Casey hit double-digits in January. And for his party, he insisted on a soccer tournament - the Casey Dia Soccer Tournament. He picked the name because of the play on "Casey dia" and "quesadilla." He put his friends on soccer teams and they played in a round robin tournament. There were ribbons to signify how the boys played. There was a homemade soccer ball cake. There were cousins and friends and lots of smiles.
Our local pizza place- usually closed on Sunday morning- agreed to provide us food. So we had good pizza and great salad to scarf down after the soccer play and before the cake.
On Casey's actual birthday, instead of cake he opted for frosted brownies. We kept it low key, but we celebrated all the same:
I can hardly believe he is 10 years old already. Sometimes I feel like I blinked and here we are. When I left my big firm job to take a job teaching and directing an academic success program at a law school, I thought for sure people would think I was insane. To jump off the partner track. To walk away from all the money. To leave just when I was really getting the hang of it. And after all the years of sacrifice, just as we were starting to catch up financially. And to do it before I'd finished paying off the student loans.
So I was surprised that I got quite a different reaction. I'm sure there are people who thought all those things and were polite enough to just not say it. But a number of people told me they were proud of me. Called me brave. Said they were impressed that I was making this choice, at this point in my life.
The money was nice. I liked going on vacation every year. But some days, many days, I felt like I was living to get from one vacation to the next. I didn't interact with the kids' teachers. I didn't know the names of the kids on their soccer teams. I felt mostly removed. And that was by design-- Jason was handling the home front, and I had plenty on my plate with work. But I missed it. I looked around and saw another three or more decades of working long hours with limited interaction with my family. I know it's not like that for everyone. But it was for me. I'd watch partners go on vacation -- and then answer emails constantly or set aside 2-3 hours a day to work. And I'd wonder if I'd be resentful doing that for the rest of my life. I don't have an answer to this. Customer service is incredibly important when you're an attorney-- you really can't just drop off the face of the earth for a week. And I thought I'd be okay with that. But then I began to think more about it. I was in law school when Casey and Marcie were little. Which meant I saw them for about an hour a day, four days a week. They don't remember that time, of course. But I do. And now I was sacrificing more time. They had a full-time parent at home. But I was struggling with it. I just kept thinking that I'd blink and they'd be in college, and I'd never really have known them.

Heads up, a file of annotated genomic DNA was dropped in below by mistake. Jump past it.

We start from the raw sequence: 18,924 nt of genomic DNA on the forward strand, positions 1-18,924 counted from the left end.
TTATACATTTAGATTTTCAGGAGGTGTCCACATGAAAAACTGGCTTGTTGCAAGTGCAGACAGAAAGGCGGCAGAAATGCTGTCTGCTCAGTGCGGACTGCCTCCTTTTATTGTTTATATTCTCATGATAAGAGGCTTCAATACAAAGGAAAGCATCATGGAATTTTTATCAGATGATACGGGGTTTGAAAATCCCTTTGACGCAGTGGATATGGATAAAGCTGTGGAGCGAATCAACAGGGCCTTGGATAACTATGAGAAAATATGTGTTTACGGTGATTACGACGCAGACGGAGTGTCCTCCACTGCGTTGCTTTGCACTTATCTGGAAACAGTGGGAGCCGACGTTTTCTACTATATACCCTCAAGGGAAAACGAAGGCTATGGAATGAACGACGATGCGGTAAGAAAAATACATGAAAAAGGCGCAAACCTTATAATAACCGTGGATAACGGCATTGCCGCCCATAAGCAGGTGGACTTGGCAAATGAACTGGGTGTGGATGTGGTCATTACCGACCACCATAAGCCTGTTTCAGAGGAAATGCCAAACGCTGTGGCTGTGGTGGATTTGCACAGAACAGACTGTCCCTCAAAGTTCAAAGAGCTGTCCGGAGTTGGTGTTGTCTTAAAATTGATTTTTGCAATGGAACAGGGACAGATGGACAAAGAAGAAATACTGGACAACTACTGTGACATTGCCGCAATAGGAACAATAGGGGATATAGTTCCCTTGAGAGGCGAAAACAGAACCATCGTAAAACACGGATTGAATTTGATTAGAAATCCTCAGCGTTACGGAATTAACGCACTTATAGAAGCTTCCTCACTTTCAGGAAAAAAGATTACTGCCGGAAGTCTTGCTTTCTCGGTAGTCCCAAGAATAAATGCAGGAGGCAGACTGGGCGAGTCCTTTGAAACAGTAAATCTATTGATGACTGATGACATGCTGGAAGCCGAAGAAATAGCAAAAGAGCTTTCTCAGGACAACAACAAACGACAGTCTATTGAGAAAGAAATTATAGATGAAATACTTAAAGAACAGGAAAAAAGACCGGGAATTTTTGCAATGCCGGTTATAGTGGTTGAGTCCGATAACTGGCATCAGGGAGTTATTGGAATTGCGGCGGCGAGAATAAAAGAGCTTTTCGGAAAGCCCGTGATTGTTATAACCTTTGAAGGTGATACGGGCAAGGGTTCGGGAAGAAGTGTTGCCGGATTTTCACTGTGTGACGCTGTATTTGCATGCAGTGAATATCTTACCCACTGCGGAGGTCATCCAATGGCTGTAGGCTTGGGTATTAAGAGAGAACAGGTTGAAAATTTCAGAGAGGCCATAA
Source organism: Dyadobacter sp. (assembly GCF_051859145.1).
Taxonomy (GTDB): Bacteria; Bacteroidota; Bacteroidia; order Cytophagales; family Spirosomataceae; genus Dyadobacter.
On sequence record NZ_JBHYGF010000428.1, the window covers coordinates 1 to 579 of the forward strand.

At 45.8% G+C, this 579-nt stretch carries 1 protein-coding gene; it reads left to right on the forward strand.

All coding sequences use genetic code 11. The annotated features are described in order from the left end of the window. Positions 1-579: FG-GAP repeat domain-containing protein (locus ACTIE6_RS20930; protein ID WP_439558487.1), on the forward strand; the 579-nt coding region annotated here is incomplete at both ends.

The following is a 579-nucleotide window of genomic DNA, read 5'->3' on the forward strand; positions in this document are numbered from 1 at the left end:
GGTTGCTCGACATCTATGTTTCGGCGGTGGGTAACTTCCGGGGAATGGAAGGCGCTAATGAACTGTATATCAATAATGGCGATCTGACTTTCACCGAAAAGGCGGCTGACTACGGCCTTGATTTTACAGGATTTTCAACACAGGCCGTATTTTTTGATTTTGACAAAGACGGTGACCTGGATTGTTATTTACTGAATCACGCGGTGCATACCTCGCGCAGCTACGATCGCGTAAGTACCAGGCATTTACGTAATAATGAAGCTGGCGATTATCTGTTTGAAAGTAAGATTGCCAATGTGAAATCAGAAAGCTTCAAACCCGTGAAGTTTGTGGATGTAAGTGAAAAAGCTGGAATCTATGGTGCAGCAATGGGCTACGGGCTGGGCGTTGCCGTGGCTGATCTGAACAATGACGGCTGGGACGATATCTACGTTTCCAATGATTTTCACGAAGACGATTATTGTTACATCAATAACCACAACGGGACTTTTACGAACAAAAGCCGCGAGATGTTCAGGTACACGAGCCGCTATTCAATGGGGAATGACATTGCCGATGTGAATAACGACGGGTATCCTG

What's the point of going through the effort of adopting children you never really know?
Sometimes I miss it. I still dream about practice. I miss the complexities and the competition of it. But I don't regret the decision. At least not yet.
Leave it to me to turn a post about Casey's birthday into a post about me. But the point is this. I have eight more years with him and then he'll be off to college (hopefully). And I want to be here for these eight years. Because Casey is this warm, funny, interesting kid. He is athletic. He wants to make good choices. He is thoughtful about what makes a good friend. And I don't want to miss out on being a part of his everyday world while he grows into a man. Life is just too short. And he is just too cool of a kid.